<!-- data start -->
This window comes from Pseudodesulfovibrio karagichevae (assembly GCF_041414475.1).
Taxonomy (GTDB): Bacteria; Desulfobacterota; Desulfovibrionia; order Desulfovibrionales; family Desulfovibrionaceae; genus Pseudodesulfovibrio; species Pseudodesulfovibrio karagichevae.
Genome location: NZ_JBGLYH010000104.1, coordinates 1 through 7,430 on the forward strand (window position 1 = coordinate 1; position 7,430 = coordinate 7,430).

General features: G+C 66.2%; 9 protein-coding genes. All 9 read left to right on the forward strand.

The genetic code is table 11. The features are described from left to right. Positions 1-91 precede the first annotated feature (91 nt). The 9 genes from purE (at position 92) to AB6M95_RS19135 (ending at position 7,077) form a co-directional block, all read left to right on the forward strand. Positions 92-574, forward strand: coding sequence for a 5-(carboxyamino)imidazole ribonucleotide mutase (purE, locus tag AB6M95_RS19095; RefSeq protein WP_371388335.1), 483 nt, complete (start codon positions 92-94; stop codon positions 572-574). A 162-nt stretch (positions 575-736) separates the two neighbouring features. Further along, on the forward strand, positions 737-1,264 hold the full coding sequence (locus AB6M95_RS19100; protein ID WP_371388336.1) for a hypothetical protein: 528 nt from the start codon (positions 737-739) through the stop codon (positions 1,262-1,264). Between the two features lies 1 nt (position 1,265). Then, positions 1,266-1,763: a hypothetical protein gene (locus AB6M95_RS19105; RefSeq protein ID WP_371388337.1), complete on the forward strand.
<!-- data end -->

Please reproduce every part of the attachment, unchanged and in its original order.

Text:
This window comes from Pseudodesulfovibrio karagichevae (assembly GCF_041414475.1).
Taxonomy (GTDB): Bacteria; Desulfobacterota; Desulfovibrionia; order Desulfovibrionales; family Desulfovibrionaceae; genus Pseudodesulfovibrio; species Pseudodesulfovibrio karagichevae.
Genome location: NZ_JBGLYH010000104.1, coordinates 1 through 7,430 on the forward strand (window position 1 = coordinate 1; position 7,430 = coordinate 7,430).

General features: G+C 66.2%; 9 protein-coding genes. All 9 read left to right on the forward strand.

The genetic code is table 11. The features are described from left to right. Positions 1-91 precede the first annotated feature (91 nt). The 9 genes from purE (at position 92) to AB6M95_RS19135 (ending at position 7,077) form a co-directional block, all read left to right on the forward strand. Positions 92-574, forward strand: coding sequence for a 5-(carboxyamino)imidazole ribonucleotide mutase (purE, locus tag AB6M95_RS19095; RefSeq protein WP_371388335.1), 483 nt, complete (start codon positions 92-94; stop codon positions 572-574). A 162-nt stretch (positions 575-736) separates the two neighbouring features. Further along, on the forward strand, positions 737-1,264 hold the full coding sequence (locus AB6M95_RS19100; protein ID WP_371388336.1) for a hypothetical protein: 528 nt from the start codon (positions 737-739) through the stop codon (positions 1,262-1,264). Between the two features lies 1 nt (position 1,265). Then, positions 1,266-1,763: a hypothetical protein gene (locus AB6M95_RS19105; RefSeq protein ID WP_371388337.1), complete on the forward strand.